Who knows the amount of love in a person’s heart? Only God, I think. The question about whether you are loving or not, or whether you are any more loving since you became a Christian, or whether it matters, is probably one to ask you pastor. There are different ways to answer it, I’m sure. My own opinion is that we can’t judge our own lovingness, and if we could we would be disappointed to find how unloving we are. Futher, for a person to think that he or she is especially loving would actually be a sign of spiritual pride. Other comments welcome.

      Reply
      • Austin  February 21, 2018 at 10:13 pm

        The true test of whether you love or not is in your actions. I’ve spent too much time myself convincing myself I don’t love the way I should, but when I’m around other people, the truth comes out, and Love takes over. Love isn’t in your mind alone, it’s in your heart and bears fruit through your actions and kind words toward others. A smile, hug, kind word etc. If the desire to love and to do good is there, my guess is you’ve convinced yourself that you don’t love, when really you do. It’s hard to not focus on yourself when you constantly doubt; you fell like you need to get yourself right before you can pray for others. Stop self-condeming and understand he loves you. Change can only come from him. You are where you are supposed to be.

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        • Donna  February 26, 2018 at 5:15 pm

          I agree that love is action, not feeling. I also agree that only God can know and judge a person’s heart.
          All we can do is pray to God to give us Grace to love and then have hope that He will give it to us.
          Sometimes I hate OCD so much because I think it blocks this Grace. OCD is a liar and tries to keep us confused about things like “Am I saved?” “Do I love?” And the culture today doesn’t help with this problem.
          Maybe for us OCDer’s one sign of love is ERP. Every time we choose to trust God over our compulsions, it is an act of Love and not just toward God, but to those around us as well.

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          • Steve  June 5, 2018 at 9:32 pm

            Donna, thank you for your comment. I almost cried when I read what you said about doing ERP as an act of love. Surely facing our fears and just depending on God is a great act of love and faith towards Him.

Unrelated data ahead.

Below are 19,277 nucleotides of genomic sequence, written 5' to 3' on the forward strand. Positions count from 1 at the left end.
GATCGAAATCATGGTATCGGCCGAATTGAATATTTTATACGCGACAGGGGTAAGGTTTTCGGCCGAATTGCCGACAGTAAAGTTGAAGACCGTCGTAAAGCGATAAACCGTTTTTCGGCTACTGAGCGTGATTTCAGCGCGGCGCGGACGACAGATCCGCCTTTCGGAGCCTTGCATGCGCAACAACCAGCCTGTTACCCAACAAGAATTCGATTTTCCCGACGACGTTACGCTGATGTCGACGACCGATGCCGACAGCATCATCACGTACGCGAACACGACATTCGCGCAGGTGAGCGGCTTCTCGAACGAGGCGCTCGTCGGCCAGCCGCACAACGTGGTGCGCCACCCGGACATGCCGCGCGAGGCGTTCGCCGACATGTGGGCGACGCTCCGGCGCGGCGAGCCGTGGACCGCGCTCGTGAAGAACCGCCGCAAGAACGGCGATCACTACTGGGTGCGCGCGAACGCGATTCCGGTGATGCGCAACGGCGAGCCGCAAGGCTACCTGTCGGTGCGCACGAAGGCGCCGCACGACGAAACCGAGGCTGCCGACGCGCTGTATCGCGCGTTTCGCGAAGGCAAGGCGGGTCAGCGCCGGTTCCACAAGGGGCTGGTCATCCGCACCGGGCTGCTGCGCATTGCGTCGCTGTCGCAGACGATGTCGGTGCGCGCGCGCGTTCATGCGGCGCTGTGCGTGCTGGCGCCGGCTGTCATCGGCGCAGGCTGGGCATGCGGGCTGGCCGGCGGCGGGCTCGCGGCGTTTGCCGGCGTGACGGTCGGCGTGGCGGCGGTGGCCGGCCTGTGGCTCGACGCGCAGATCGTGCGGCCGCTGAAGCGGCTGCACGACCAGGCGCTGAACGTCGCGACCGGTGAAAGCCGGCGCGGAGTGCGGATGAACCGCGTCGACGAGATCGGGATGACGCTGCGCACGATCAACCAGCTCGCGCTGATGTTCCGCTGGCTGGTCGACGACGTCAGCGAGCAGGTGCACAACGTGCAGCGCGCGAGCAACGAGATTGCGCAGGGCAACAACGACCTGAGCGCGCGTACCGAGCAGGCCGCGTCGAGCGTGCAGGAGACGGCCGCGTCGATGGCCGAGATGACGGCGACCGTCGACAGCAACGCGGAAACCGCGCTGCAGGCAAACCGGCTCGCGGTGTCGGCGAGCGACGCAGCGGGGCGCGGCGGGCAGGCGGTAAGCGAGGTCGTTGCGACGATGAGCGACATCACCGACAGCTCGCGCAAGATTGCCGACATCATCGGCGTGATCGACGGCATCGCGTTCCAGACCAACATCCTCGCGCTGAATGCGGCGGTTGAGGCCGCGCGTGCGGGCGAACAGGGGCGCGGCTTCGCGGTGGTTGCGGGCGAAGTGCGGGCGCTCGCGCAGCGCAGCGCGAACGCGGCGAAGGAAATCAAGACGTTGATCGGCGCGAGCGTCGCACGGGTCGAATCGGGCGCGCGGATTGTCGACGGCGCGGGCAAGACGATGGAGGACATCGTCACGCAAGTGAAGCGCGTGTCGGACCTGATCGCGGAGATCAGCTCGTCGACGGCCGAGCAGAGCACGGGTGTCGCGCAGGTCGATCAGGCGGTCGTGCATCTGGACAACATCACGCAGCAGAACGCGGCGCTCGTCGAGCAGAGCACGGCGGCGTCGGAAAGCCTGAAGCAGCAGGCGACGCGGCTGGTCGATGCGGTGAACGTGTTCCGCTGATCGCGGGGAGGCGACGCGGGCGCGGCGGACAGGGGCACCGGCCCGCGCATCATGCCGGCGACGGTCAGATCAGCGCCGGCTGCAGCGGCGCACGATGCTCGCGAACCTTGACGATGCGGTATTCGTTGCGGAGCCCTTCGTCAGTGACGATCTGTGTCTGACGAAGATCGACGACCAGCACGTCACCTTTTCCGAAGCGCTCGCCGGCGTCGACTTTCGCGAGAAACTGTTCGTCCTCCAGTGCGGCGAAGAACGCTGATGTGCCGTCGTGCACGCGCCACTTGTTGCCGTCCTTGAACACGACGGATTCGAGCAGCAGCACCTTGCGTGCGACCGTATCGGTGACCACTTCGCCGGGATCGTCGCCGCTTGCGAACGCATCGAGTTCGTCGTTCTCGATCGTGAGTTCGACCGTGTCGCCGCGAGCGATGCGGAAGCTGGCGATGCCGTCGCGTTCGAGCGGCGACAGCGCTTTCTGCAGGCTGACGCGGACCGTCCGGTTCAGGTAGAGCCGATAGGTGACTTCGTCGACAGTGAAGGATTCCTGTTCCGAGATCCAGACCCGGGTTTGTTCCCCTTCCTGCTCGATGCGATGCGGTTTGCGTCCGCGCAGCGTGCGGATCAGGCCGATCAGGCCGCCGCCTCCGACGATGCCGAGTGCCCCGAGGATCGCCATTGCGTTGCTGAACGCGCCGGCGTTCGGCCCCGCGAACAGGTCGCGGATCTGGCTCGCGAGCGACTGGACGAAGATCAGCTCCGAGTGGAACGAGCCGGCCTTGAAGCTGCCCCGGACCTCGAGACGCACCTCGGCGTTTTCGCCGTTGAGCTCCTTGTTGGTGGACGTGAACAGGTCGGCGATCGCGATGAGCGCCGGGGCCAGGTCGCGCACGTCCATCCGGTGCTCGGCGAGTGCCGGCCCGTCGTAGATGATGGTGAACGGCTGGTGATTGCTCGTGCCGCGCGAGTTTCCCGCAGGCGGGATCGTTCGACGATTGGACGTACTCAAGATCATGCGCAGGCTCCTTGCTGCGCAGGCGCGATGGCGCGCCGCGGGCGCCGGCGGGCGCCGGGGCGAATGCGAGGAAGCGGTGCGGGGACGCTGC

• Dennis  March 1, 2018 at 10:47 pm

    Thank you for thoughts on this subject Dr. Osborn. I have struggled for years with OCD, in particular the question of “am I truly saved?”. Just tonight I have been dealing with thoughts connected to anxiety regarding this. When you think of the horrible picture of everlasting torment in hell it is so desirable to want to know for certain where one is in this area. There are pastors/theologians who seem to make it hard to be certain because of there emphasis on showing your faith by your works and some even as you know teach that God chose some and not others to be saved, something both Luther and Calvin taught. I have gotten re-saved so many times over the years and the assurance doesn’t seem to last. It is so tormenting because it isn’t something you want to get wrong. And then I have tormenting thoughts because my efforts to make sure I am saved can be interpreted as trying to earn my salvation which would be considered by some pastors to be adding to my salvation and therefore my salvation is lost.

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    • Jt  May 2, 2019 at 3:28 pm

      I know this post is a year old now, but thought I’d comment anyway.
      This type of ocd dealings I too struggle with, for about a year now. For a while, I too got caught up in often saying “prayers for salvation”. But there’s an issue here, one cannot get “resaved” and “sinners prayers” asking for salvation are not biblically sound.
      God’s Word tells us to simply believe/trust, or rely upon the salvation that Christ, our substitute, accomplished for us 2000 years ago on Calvary. Eph. 2:8,9 Rom 5:6. 2 Corth. 5:21.